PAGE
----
Wisdom molars (third molars) eruption and extraction is one of the most common dreaded ailment for any individual!
To go through an extraction for the same..be it surgical or non surgical…the stories and queries related to them made us have this page on our website!! This is to answer most of your queries and erase all your phobias!
Wisdom molars are nothing but third molars erupting after the second, in each quadrant of your jawbone. With most people, this eruption process takes place during their late teens or early twenties ( ages 18 to 24 years, although eruption outside this range is not uncommon) and hence the WISDOM TAG!!!
Wisdom teeth that are healthy, properly positioned and functioning well do not cause any problems and don’t require extractions.
FAQ: What causes problems with the wisdom teeth then?
Wisdom teeth may break partway through your gums, causing a flap of gum tissue to grow over them. The food then gets lodged beneath it and cause infection.
They may be crooked or facing the wrong direction. This is what we call IMPACTED WISDOM MOLARS.
An IMPACTED tooth refers to a tooth that has failed to emerge fully into its respected position. This failure to erupt properly might occur because
A) There is not enough room in the person’s jaw to accommodate the tooth or
B) The tooth’s eruption path is obstructed by other teeth or
C) The angulation of the tooth is improper
So when do you consider extracting your third molars???
As mentioned earlier, the impacted or partially erupted tooth may cause swelling, pain or infection of the surrounding gum and bone area.
They can also put pressure on the adjacent teeth, which can result in decay and infection of the otherwise sound tooth.
Lastly, a fully erupted wisdom tooth needs to be removed because they are very hard to clean and can become severely decayed.
X-Rays will then determine if your wisdom molar needs to be surgically removed!
Prior to starting the procedure, a local anesthetic is administered near the tooth to be removed. This makes the area numb and you don’t feel any pain during the rest of the procedure.
To surgically remove the tooth, the gum tissue covering the third molar is slightly reflected back, if required the bone surrounding the molar is trimmed and the tooth is gently eased out from the socket.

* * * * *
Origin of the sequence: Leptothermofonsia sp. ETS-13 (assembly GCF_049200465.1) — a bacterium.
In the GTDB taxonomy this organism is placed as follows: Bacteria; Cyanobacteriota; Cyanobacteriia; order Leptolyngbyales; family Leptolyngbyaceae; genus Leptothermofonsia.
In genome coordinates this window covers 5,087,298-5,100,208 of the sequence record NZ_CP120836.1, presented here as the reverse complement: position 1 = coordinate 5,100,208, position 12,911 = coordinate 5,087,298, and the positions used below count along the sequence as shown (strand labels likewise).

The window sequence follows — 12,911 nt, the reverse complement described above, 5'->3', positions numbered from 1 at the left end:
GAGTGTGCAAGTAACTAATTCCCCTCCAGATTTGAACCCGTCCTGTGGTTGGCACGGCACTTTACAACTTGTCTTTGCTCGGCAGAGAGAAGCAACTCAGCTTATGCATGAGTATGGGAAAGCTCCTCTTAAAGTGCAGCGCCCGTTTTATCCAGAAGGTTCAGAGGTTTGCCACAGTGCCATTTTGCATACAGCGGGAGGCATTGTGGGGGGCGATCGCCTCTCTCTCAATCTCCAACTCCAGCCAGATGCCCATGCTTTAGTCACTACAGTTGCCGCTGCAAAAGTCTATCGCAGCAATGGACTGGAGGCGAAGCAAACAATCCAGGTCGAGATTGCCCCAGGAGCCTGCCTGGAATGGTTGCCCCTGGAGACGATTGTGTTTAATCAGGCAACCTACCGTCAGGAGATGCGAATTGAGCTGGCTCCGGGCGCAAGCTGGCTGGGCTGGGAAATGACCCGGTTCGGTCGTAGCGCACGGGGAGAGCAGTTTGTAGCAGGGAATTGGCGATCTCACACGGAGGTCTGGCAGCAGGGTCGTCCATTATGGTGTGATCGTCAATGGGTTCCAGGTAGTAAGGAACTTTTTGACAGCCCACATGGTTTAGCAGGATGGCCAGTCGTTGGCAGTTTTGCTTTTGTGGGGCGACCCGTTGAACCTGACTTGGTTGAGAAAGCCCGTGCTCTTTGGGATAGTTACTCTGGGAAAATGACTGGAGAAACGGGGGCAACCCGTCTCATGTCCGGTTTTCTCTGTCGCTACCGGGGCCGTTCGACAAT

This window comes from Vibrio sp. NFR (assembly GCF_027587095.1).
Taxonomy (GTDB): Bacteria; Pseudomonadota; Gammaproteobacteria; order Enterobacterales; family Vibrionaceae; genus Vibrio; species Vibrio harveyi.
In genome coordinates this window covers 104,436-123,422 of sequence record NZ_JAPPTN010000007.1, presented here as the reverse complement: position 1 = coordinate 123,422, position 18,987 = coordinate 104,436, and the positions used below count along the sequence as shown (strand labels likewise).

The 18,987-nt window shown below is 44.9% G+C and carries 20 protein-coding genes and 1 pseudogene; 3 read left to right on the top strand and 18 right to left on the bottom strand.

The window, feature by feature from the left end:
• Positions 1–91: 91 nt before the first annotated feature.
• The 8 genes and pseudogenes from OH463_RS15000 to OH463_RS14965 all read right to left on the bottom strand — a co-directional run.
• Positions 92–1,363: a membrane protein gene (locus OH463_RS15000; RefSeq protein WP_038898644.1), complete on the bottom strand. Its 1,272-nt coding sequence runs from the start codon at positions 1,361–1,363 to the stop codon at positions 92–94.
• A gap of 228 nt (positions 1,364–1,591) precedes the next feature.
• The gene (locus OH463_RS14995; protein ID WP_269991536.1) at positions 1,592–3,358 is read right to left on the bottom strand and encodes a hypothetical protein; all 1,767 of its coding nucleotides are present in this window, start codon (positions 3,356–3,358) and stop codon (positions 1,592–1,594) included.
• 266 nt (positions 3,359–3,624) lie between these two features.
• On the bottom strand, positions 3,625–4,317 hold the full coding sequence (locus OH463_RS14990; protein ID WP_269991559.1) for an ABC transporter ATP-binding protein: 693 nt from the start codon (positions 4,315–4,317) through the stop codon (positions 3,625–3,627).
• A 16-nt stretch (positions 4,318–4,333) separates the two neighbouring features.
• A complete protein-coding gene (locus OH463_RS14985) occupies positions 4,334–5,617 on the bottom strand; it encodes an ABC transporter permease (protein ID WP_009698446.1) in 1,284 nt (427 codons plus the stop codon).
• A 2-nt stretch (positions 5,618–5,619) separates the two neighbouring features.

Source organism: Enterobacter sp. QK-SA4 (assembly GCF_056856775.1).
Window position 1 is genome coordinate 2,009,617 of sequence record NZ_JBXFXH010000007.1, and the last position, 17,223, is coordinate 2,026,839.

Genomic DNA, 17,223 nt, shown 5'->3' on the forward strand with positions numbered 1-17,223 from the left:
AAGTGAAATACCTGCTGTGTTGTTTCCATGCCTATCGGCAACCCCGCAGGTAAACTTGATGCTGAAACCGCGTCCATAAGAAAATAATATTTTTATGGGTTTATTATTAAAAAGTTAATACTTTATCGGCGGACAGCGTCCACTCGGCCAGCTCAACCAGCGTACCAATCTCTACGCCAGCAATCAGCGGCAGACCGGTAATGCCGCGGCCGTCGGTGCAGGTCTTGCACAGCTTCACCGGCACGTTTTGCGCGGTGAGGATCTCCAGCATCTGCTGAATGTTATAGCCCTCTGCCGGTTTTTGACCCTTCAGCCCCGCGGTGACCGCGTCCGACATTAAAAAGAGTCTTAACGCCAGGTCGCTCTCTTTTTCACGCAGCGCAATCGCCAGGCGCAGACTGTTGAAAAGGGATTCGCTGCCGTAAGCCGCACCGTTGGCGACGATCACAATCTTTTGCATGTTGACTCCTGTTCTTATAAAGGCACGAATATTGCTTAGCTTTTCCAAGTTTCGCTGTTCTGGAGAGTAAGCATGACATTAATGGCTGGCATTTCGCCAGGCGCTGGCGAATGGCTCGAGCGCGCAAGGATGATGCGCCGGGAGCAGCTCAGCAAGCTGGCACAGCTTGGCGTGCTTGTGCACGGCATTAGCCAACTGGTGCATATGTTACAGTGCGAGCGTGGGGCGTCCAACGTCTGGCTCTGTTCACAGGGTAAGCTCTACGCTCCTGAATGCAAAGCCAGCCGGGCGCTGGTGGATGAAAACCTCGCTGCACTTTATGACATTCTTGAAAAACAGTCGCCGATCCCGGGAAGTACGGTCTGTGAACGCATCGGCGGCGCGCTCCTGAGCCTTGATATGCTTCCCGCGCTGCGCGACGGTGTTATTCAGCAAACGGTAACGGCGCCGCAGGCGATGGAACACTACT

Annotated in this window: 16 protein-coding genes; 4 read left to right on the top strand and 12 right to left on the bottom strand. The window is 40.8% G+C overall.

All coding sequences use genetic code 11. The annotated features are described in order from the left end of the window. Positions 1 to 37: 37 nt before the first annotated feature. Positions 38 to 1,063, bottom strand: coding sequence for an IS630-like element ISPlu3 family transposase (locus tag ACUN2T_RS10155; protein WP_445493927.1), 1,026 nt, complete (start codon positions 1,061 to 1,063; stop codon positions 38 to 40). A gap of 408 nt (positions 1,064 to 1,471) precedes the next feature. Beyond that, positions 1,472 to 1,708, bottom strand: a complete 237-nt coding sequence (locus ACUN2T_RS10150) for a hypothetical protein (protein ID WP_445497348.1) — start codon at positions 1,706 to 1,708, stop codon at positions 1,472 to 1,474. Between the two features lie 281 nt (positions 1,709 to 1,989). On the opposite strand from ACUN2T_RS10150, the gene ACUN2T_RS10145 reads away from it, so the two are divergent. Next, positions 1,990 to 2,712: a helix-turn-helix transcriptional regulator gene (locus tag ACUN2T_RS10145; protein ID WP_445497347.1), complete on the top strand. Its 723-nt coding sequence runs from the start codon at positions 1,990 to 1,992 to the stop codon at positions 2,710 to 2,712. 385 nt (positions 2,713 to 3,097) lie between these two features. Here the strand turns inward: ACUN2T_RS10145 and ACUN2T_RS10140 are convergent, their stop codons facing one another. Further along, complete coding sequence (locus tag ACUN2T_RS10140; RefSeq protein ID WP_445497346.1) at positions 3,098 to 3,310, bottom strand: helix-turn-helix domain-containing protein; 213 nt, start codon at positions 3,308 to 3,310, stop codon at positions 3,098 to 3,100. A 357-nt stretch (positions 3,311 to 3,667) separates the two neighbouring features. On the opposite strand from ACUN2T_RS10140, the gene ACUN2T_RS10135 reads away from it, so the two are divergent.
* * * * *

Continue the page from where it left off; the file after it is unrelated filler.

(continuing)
After cleaning the socket stitches are placed to close the wound back. They stay in place for about a week after which they are removed.
AFTER THE SURGERY
Use an icepack on the outside of your cheek for the first 24 hours.
Avoid vigorous rinsing and spitting which can dislodge the formed clot.
Take medications as prescribed regularly, which would include an antibiotic(to take care of infection), an analgesic commonly known as painkillers to take care of pain, swelling and inflammation and multivitamins
While your mouth is numb, be careful not to bite on the inside of your cheek, lip or tongue.
Relax and avoid strenuous physical activity like gymming, swimming, cycling. After routine extractions, work can be resumed on the same day, however surgical extractions may cause slight pain and discomfort and hence it is advisable to resume work the next day.
Eat cold and soft food like rice preparations, fruit juices, puddings, ice-creams. Avoid piping hot, hard, spicy and hard diet. Gradually switch to solid foods and luke warm soups by day 2-3, as healing progresses.
Don’t use straw for the first few days as sucking action can loosen the blood clot and delay healing
After the first day, gently rinse your mouth with warm salt water 3-4 times a day to reduce swelling and relieve pain
DO NOT SMOKE. Besides loosening the clot and delaying the healing process, it also decreases the blood supply to the socket and contaminates the surgical area
Don’t rub or touch the area with your tongue, fingers etc. Continue to brush your teeth and tongue, carefully avoiding the surgical area.